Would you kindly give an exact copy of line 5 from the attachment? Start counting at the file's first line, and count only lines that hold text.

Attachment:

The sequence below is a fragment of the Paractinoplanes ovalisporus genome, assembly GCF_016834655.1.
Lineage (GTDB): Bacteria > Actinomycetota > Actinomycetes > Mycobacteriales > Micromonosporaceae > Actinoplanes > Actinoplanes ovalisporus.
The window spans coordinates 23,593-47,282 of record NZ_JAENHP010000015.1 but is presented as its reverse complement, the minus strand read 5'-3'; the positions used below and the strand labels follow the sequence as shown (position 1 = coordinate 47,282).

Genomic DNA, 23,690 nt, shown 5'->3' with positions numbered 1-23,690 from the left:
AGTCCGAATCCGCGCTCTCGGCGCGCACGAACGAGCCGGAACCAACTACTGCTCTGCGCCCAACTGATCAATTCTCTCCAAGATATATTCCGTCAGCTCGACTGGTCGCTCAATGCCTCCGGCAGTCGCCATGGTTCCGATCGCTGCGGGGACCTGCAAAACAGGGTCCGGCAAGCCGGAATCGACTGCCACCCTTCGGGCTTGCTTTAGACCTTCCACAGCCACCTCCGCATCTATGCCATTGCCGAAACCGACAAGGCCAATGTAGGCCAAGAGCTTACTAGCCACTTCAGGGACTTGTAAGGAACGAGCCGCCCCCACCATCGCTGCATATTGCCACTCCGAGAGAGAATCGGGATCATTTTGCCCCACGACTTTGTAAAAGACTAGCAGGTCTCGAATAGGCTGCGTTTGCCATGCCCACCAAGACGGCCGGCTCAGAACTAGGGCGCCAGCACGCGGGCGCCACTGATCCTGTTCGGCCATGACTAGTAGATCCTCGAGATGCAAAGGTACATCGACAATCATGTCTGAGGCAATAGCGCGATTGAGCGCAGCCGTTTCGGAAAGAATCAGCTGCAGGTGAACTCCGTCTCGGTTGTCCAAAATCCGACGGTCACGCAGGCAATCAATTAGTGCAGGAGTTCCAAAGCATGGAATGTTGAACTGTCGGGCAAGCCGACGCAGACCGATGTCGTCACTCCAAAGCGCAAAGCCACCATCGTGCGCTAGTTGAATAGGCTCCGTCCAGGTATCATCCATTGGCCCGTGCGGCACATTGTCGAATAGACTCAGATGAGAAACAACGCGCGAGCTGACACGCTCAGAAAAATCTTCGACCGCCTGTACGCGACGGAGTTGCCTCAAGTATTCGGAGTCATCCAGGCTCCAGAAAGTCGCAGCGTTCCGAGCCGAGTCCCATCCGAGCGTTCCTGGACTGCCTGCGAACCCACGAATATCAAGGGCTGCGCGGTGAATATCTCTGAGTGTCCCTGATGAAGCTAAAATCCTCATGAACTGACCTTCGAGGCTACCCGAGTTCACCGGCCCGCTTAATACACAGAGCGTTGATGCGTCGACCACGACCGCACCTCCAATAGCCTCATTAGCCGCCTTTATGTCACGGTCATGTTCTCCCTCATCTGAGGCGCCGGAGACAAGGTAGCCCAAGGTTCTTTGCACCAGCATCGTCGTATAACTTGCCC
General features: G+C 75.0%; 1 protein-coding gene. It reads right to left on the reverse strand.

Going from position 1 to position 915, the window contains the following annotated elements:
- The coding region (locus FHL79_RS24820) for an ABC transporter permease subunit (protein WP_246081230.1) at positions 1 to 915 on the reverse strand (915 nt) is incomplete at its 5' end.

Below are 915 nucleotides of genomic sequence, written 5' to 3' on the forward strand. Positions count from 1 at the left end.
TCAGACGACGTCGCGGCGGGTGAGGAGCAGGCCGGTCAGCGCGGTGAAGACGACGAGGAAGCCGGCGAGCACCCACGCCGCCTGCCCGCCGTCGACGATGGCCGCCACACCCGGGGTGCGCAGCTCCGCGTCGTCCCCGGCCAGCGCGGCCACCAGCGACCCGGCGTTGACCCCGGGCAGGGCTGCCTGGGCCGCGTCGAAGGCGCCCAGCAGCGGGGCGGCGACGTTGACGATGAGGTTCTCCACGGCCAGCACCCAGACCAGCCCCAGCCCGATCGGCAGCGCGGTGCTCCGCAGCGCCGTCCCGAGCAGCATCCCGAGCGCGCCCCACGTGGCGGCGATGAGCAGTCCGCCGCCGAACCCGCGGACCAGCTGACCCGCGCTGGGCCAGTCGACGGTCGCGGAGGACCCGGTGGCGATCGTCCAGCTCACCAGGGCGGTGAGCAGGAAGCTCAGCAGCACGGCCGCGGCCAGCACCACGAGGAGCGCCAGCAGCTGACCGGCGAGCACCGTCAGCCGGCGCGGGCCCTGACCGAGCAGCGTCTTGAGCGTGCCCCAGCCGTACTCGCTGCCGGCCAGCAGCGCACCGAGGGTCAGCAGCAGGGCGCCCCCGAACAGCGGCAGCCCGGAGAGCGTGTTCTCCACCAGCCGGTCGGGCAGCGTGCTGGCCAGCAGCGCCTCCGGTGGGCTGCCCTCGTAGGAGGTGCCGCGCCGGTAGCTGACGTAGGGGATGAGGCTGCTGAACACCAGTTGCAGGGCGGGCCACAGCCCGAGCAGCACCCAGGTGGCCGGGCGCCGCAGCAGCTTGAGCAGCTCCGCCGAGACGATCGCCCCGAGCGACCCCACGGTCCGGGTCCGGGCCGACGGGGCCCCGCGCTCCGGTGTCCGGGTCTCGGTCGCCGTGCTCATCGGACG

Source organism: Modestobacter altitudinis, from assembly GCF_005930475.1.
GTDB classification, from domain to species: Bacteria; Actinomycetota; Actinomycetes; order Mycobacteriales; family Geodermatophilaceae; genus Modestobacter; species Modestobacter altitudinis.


AGTCCGAATCCGCGCTCTCGGCGCGCACGAACGAGCCGGAACCAACTACTGCTCTGCGCCCAACTGATCAATTCTCTCCAAGATATATTCCGTCAGCTCGACTGGTCGCTCAATGCCTCCGGCAGTCGCCATGGTTCCGATCGCTGCGGGGACCTGCAAAACAGGGTCCGGCAAGCCGGAATCGACTGCCACCCTTCGGGCTTGCTTTAGACCTTCCACAGCCACCTCCGCATCTATGCCATTGCCGAAACCGACAAGGCCAATGTAGGCCAAGAGCTTACTAGCCACTTCAGGGACTTGTAAGGAACGAGCCGCCCCCACCATCGCTGCATATTGCCACTCCGAGAGAGAATCGGGATCATTTTGCCCCACGACTTTGTAAAAGACTAGCAGGTCTCGAATAGGCTGCGTTTGCCATGCCCACCAAGACGGCCGGCTCAGAACTAGGGCGCCAGCACGCGGGCGCCACTGATCCTGTTCGGCCATGACTAGTAGATCCTCGAGATGCAAAGGTACATCGACAATCATGTCTGAGGCAATAGCGCGATTGAGCGCAGCCGTTTCGGAAAGAATCAGCTGCAGGTGAACTCCGTCTCGGTTGTCCAAAATCCGACGGTCACGCAGGCAATCAATTAGTGCAGGAGTTCCAAAGCATGGAATGTTGAACTGTCGGGCAAGCCGACGCAGACCGATGTCGTCACTCCAAAGCGCAAAGCCACCATCGTGCGCTAGTTGAATAGGCTCCGTCCAGGTATCATCCATTGGCCCGTGCGGCACATTGTCGAATAGACTCAGATGAGAAACAACGCGCGAGCTGACACGCTCAGAAAAATCTTCGACCGCCTGTACGCGACGGAGTTGCCTCAAGTATTCGGAGTCATCCAGGCTCCAGAAAGTCGCAGCGTTCCGAGCCGAGTCCCATCCGAGCGTTCCTGGACTGCCTGCGAACCCACGAATATCAAGGGCTGCGCGGTGAATATCTCTGAGTGTCCCTGATGAAGCTAAAATCCTCATGAACTGACCTTCGAGGCTACCCGAGTTCACCGGCCCGCTTAATACACAGAGCGTTGATGCGTCGACCACGACCGCACCTCCAATAGCCTCATTAGCCGCCTTTATGTCACGGTCATGTTCTCCCTCATCTGAGGCGCCGGAGACAAGGTAGCCCAAGGTTCTTTGCACCAGCATCGTCGTATAACTTGCCC